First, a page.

By the time Secretary of State John Kerry neared the end of a 12-day tour of the Middle East and Asia, he’d claimed progress on three of the most vexing foreign policy issues facing the U.S. without tangible signs of success on any of them.
Kerry, who was due back in the U.S. today, said he’s bolstered international opposition to North Korea’s nuclear program, won agreement with Russia for an eventual peace conference on the Syrian war and made headway in bringing Israelis and Palestinians to the negotiating table for the first time in almost three years.
“I know progress when I see it, and we are making progress,” Kerry said in Tel Aviv after concluding three days and nights of almost-sleepless shuttle diplomacy between Israel and Jordan.
In five months on the job, the former Democratic senator who headed the Senate Foreign Relations Committee has been setting ambitious, if amorphous, goals on big issues. In logging about 22,500 miles (36,200 kilometers) on this trip, he offered mostly aspirational aims while steadfastly refusing to set any time lines. His biggest investment of time and prestige was in the stalled Mideast peace process, as he held three meetings each with Israeli Prime Minister Benjamin Netanyahu and Palestinian Authority President Mahmoud Abbas.
“The problem with Kerry’s approach right now is that he is more invested in these negotiations than they are,” Aaron David Miller, vice president of the Wilson Center, a Washington policy group, said in an interview. “That’s a very bad place for the negotiator to be.”
On North Korea, Kerry used the annual ministerial meeting of the Association of Southeast Asian Nations in Brunei to shore up commitments by China, Japan and South Korea to oppose the Pyongyang regime’s nuclear-weapons program.
“All four of us are absolutely united and absolutely firm in our insistence that the future with respect to North Korea must include denuclearization,” he said.
He didn’t outline any new steps that the countries are taking and didn’t suggest North Korea was showing signs of a change in course.
On Syria, Kerry sought to shift the debate away from how much the U.S. should do to aid the rebels after President Barack Obama approved sending them small arms rather than heavier weaponry to battle the Bashar al-Assad regime’s tanks and aircraft.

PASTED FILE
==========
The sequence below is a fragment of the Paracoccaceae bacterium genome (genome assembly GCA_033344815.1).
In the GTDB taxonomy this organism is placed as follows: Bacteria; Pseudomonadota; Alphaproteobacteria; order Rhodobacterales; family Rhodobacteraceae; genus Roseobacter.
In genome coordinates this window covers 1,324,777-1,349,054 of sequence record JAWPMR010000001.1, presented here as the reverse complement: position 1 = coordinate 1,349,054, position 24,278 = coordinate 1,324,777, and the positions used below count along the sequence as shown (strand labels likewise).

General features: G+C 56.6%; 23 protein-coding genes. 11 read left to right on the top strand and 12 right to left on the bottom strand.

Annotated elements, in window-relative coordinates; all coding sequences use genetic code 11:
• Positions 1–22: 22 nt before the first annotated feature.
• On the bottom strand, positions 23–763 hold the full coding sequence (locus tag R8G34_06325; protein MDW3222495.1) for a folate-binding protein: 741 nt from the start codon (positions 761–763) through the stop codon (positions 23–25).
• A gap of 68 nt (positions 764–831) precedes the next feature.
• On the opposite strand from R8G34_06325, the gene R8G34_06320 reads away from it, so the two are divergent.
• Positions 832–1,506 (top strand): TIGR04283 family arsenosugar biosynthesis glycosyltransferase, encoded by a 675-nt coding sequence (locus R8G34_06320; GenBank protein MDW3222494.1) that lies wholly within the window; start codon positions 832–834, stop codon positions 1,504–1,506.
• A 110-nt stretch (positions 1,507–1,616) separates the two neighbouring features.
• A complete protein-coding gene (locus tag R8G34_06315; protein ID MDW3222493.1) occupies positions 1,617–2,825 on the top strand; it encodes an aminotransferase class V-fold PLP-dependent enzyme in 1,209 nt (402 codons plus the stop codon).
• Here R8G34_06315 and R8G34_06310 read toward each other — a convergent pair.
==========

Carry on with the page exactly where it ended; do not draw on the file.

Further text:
“I’m not at liberty and I’m not free to talk about” specific weapons, Kerry said in Doha, Qatar. He met there with foreign ministers from countries including Saudi Arabia, Egypt, France and Germany. They adopted a joint statement allowing “each country in its own way” to provide assistance.
Instead, Kerry said yesterday at a press conference in Brunei that he’d had a “very in-depth conversation” with Russian Foreign Minister Sergei Lavrov and “made progress” on preparations for a peace conference aimed at ending the two-year-old civil war that has claimed more than 93,000 lives.
Kerry said the conference should “happen sooner rather than later” while indicating it will probably have to wait until September. The U.S. and Russia already have a meeting scheduled in July on other matters and “August is very difficult for Europeans and others,” Kerry said, in what may have been a reference to vacation schedules.
When Kerry and Lavrov committed in May to jointly press for Syrian peace negotiations, the initial goal was to schedule talks by the end of that month.
At a stop in India last week, Kerry pushed for greater cooperation to curb greenhouse-gas emissions that contribute to global warming.
“Today we must recognize the science of climate change is screaming at us for action,” Kerry said in a speech in New Delhi. “Working together, the United States and India can make this leap and it will be to our benefit and the world’s.”
Left unsaid was whether India had agreed to any new steps on climate change as it tries to grow its economy.
Most of all, Kerry has thrown himself into the Middle East peace process, even as Syria’s civil war, political unrest in Egypt and Iran’s nuclear program all threaten to overtake his agenda.
On Kerry’s fifth trip to the region in as many months, two days of planned talks became three as he said he saw signs of progress. The change required canceling a planned visit to Abu Dhabi and curtailing time spent in Brunei.
What emerged was a promise by Kerry that a deal was “within reach.” In the only tangible sign, Kerry said he was leaving some of his staff in the region to work on it.
Caution in disclosing results so far is appropriate because “they’re negotiations about the basis for talks -- talks about talks about talks,” said Hussein Ibish, a senior fellow with the American Task Force on Palestine, a Washington-based group that advocates a peaceful solution to the Israeli-Palestinian conflict.
“When you start at the point we managed to reach over the last few years, proceeding cautiously has merit,” he said in an interview. “If you start revealing what the parties are willing to give up, you put politicians into a defensive crouch.”
Miller, a former U.S. envoy to the Middle East, said there’s a “reasonable chance that Kerry will succeed in resuming negotiations and produce a package of bells and whistles, sweeteners designed to keep the parties at the table.” These would include “economic assistance, prisoner releases, security guarantees for Israel,” he said.
For now, Miller said, “This is Kerry’s peace process because Obama doesn’t own it, and neither does Netanyahu or Abbas.”
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